The Integration of the Arising Feminine Principle—A Sermon By Bill Redfield

 In Bishop Skip Adams

The sermon below was preached by The Rev. William Redfield (pictured, above left) at a farewell celebration for Bishop Skip Adams, 10th Bishop of Central New York (pictured, above right). The event was held at The OnCenter in Syracuse, New York on October 22, 2016.


The Integration of the Arising Feminine Principle: In Celebration of the Episcopate of Bishop Skip Adams

This is a providential a day—a day when we have the opportunity to honor and thank Bishop Adams for his service to this diocese and for his support of the ministries that have taken place during the time of his episcopate.  But it was also an auspicious day over fifteen years ago when we elected Skip as our tenth bishop here in Central New York.  I remember the doubt on the minds of the self-proclaimed experts in our diocese and how they divined that we would never elect a bishop from within the diocese.  How little did they know…?  And how little did we know on that day that he would lead us through some of the most tumultuous times this diocese and our the Episcopal Church have ever been through…?  What a privilege it was on that day of his election for me to give Skip’s nominating speech; what a privilege it is for me now to preach on this occasion.

So, at first I thought maybe I might try to provide some context to this celebration by recounting some of the highlights of those fifteen years.  And then, feeling a little bolder, I wondered about putting these fifteen years in the framework of the history of the Diocese of Central New York.  But then finally—feeling completely and self-delusionally inflated—I settled on viewing Skip’s episcopate in the perspective of the unfolding development of human consciousness.  Truly…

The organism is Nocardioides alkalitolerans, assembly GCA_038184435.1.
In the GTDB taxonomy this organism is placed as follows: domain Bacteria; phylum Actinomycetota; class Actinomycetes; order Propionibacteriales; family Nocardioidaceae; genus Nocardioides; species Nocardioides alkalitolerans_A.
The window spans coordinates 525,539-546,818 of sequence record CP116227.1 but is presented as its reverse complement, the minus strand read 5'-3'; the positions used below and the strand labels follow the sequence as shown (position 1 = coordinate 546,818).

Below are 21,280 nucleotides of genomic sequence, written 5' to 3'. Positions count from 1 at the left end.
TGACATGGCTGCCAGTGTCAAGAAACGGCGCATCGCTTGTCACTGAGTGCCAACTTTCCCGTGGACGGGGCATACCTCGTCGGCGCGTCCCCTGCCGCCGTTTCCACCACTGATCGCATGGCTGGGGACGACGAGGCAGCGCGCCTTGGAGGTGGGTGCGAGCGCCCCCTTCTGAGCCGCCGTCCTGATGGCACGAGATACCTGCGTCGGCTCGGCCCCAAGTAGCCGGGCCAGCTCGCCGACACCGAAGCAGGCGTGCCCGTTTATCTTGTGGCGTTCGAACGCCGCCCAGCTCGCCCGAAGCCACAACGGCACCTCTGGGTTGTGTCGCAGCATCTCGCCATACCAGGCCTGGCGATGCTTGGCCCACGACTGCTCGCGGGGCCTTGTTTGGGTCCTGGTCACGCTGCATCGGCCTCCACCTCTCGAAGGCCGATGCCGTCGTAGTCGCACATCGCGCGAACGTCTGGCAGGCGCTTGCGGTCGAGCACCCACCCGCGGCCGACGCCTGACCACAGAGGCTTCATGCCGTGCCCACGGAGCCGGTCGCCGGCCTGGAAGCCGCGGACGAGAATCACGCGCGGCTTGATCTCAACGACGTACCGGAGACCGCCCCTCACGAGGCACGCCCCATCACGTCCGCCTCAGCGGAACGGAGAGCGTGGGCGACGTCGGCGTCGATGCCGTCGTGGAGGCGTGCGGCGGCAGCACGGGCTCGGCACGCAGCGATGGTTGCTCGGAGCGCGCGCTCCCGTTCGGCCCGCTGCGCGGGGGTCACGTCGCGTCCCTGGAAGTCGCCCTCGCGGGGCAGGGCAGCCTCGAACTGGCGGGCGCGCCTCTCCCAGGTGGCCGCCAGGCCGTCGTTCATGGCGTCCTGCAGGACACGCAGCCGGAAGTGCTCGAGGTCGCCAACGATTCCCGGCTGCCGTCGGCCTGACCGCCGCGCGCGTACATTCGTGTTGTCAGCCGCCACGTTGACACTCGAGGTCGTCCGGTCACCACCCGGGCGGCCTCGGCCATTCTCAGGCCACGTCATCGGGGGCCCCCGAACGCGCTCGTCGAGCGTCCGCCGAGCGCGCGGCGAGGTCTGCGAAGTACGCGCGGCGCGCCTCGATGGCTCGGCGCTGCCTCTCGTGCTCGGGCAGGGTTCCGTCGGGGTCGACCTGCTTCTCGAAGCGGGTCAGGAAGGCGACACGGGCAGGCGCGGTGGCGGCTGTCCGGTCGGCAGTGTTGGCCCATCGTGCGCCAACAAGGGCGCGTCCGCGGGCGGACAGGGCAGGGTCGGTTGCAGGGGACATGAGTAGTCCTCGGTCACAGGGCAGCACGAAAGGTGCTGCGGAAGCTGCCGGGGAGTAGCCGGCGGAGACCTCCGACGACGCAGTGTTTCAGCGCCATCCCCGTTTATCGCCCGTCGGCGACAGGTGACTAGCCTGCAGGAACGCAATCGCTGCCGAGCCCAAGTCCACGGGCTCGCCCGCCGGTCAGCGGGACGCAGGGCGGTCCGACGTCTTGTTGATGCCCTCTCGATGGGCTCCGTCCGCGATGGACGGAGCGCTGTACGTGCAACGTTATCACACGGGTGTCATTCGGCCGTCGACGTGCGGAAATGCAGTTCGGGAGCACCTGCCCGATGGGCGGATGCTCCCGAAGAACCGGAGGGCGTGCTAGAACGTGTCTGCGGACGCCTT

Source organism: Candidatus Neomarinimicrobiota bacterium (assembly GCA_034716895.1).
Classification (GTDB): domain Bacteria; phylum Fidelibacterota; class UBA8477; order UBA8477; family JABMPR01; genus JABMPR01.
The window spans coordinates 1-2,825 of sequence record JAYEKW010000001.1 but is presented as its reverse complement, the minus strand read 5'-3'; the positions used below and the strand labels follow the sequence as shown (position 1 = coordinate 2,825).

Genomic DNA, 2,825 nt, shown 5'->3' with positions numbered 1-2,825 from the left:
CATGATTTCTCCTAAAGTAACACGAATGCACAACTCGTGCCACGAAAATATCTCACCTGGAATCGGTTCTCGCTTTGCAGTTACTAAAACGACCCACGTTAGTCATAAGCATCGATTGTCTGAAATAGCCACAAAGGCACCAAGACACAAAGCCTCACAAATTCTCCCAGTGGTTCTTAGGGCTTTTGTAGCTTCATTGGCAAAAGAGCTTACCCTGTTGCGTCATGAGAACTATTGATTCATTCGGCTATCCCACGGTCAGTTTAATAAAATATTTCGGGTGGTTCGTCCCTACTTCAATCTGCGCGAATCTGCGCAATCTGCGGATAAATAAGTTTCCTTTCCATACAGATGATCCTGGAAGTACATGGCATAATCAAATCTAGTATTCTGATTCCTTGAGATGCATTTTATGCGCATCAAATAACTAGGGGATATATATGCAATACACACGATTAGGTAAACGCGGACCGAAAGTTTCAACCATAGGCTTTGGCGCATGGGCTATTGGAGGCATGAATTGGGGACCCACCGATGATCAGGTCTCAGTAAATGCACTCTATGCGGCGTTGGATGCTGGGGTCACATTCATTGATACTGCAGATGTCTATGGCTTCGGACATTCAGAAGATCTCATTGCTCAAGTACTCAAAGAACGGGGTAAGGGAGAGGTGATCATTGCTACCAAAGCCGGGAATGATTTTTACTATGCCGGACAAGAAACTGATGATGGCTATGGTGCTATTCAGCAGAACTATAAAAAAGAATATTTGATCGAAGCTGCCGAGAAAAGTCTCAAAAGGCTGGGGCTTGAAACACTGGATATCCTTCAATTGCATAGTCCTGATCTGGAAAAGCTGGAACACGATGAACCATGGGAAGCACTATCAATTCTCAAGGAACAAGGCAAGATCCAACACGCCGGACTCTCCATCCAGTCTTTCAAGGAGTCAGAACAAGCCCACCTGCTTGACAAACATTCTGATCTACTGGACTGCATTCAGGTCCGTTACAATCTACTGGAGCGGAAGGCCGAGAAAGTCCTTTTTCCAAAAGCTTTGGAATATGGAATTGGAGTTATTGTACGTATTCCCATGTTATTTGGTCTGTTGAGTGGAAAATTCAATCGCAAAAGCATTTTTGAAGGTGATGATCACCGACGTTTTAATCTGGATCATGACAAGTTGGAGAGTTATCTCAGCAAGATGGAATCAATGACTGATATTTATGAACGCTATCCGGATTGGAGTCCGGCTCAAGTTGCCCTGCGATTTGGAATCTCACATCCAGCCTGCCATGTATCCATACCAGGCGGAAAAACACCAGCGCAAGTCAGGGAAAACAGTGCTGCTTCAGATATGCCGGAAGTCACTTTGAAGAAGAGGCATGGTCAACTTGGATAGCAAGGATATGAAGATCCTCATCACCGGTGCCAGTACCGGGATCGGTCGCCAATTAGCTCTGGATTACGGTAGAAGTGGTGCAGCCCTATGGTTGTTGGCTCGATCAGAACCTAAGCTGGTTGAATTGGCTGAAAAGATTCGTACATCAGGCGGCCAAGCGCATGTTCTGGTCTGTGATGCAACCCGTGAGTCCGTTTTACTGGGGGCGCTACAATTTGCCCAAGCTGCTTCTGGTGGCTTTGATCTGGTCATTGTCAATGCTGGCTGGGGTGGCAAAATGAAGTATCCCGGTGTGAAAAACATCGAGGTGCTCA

Fortunately for you I’ve been given a time limit.  But I’m going to make you work here, so keep on your toes.  And for goodness sakes, don’t cough or blink, or you’ll lose a millennium!

We in the Church all know that the ground is shifting, maybe even sinking, underneath our feet.  But rather than just circling the wagons in fear and reactivity, we must try to understand our contemporary spiritual and existential condition in its broadest and most comprehensive terms.  That is why I am taking the widest angle perspective I know of.

In the West, it has been the confluence of several emergent understandings that have propelled us into the modern age.  Let me mention just three: (1.) science finally grasped that the earth is not the center of the universe around which everything else revolves, (2.) consciousness became completely identified with intellectual thought, and (3.) religious power structures no longer held complete sway over individuals.

Through these and other forces, then, modernity has brought us to a very new and very unique sense of self.  But because it is the lens through which we now are seeing, it is hard for us to fully appreciate how different it is from the ways in which human beings used to understand themselves.  This modern sense of self leads us to think of ourselves as subjects that are separate, sovereign, and autonomous.  And, as separate subjects, we perceive that we are living in a world of objects, a world that is objectified.  In other words, we are living among material objects to which we are seemingly superior and which we can, or think we can, control.  And in this present perspective of modernity we believe that we are the only beings who have awareness and consciousness.  Ever since Descartes, consciousness is thought only to be located within the thinking brains of individual human beings.